Introduction: Uremic toxins play a pivotal role in the development of systemic complications of chronic kidney disease (CKD), which are largely mediated by the activation of the immune system. Triggers of inflammation in CKD are largely unknown and strategies aiming to reduce circulating ligands that could start the inflammatory response are potentially important. In the present study, we investigated the impact of sevelamer hydrochloride treatment in reducing endotoxemia and inflammation in a group of hemodialysis (HD) patients.
Material and methods: HD patients, who were converted from calcium carbonate treatment to sevelamer according to KDOQI guidelines, were included and prospectively followed for 6 months. Systemic inflammation was evaluated by serum ultra-high-sensitivity C-reactive protein (hsCRP) using an automated immunoturbidimetric assay. Endotoxin was measured using Limulus amebocyte lysate chromogenic endpoint assay. All the analyses were performed immediately before conversion and after 6 months of treatment.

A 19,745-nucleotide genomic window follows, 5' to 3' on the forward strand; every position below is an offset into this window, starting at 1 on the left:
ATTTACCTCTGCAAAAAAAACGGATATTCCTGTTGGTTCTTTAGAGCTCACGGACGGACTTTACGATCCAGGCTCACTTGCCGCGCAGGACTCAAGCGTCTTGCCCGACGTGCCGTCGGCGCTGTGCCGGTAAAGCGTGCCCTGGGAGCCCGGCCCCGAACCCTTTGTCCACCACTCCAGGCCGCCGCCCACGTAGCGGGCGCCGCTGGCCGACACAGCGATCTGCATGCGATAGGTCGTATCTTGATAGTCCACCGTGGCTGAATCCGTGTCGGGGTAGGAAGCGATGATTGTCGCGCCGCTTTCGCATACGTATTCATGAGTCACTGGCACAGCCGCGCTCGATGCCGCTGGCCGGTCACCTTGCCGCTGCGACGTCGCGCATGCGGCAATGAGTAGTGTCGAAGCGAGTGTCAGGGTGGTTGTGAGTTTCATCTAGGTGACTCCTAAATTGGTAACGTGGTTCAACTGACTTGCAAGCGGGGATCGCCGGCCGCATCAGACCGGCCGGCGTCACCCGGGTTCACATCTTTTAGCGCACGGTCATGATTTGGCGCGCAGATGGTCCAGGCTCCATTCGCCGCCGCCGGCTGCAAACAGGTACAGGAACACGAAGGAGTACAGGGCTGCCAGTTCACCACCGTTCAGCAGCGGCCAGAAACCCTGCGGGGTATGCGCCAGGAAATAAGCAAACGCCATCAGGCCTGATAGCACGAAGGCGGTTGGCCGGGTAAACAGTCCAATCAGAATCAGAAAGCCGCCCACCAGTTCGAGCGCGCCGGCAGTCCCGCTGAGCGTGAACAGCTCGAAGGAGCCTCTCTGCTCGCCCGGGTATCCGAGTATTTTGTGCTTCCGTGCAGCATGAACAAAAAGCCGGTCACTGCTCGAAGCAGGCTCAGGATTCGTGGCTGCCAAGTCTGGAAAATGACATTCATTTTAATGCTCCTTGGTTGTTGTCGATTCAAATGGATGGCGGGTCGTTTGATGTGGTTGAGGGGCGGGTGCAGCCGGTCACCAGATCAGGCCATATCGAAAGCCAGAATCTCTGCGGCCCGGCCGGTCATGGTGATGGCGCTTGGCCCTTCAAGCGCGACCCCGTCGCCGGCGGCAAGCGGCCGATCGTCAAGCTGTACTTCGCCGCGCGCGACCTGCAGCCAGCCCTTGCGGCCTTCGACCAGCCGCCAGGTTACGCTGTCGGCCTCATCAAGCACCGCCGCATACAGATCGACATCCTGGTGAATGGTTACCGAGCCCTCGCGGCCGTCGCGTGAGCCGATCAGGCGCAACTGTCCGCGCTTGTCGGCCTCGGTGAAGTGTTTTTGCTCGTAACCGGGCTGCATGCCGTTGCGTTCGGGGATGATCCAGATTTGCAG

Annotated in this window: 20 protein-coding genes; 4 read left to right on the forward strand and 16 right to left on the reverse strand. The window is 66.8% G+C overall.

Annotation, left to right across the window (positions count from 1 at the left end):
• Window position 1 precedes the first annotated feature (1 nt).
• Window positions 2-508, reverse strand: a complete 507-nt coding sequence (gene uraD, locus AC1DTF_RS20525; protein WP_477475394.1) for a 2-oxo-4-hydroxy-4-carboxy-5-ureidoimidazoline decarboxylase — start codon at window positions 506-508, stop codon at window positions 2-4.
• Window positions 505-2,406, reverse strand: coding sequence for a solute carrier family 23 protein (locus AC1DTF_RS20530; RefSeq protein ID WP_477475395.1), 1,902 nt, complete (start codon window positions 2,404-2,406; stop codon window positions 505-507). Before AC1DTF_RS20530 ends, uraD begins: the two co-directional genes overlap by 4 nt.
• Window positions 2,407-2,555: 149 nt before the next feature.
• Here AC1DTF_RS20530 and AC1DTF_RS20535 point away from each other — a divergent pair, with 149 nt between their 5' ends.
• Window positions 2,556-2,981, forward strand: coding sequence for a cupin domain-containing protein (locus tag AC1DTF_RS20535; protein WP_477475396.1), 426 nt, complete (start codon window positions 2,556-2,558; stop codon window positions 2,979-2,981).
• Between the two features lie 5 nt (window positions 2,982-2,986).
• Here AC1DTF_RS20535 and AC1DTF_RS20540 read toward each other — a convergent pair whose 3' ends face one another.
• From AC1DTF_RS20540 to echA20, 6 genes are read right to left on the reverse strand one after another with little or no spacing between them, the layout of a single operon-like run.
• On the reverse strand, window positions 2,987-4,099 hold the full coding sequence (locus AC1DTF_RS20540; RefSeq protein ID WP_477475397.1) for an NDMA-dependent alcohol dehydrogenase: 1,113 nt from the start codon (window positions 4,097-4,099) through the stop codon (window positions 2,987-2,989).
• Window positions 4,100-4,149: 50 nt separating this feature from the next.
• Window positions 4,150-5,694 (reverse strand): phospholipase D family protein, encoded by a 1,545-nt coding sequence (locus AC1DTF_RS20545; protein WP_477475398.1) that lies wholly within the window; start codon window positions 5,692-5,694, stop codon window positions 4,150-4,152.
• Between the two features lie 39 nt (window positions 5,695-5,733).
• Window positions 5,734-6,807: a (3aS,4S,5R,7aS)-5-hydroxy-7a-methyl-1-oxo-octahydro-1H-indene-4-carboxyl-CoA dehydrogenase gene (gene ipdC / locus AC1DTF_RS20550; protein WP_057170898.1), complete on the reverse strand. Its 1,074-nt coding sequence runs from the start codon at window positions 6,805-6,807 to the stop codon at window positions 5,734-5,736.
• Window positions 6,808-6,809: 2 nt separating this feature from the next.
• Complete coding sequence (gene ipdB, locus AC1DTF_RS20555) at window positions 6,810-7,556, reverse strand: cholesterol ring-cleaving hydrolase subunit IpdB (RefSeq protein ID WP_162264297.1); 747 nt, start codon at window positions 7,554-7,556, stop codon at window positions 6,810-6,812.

Results: After the exclusion of patients discontinuing the treatment, 20 patients (mean dialysis time 12 +/- 4 months on HD, age 52 +/- 2 years, 38% males, 11% diabetics) were included in the analysis. No significant changes were observed in Ca, P and PTH levels, while a reduction in cholesterol levels was seen. Plasma concentration of hsCRP and endotoxin significantly decreased after 6 months of conversion to sevelamer compared with baseline.
Conclusion: We conclude that sevelamer treatment leads to a decrease in hsCRP levels, which was accompanied by a parallel decrease in endotoxemia, suggesting that endotoxemia may contribute to the systemic inflammation in HD patients, which was partially reduced by the use of sevelamer.
2010 S. Karger AG, Basel.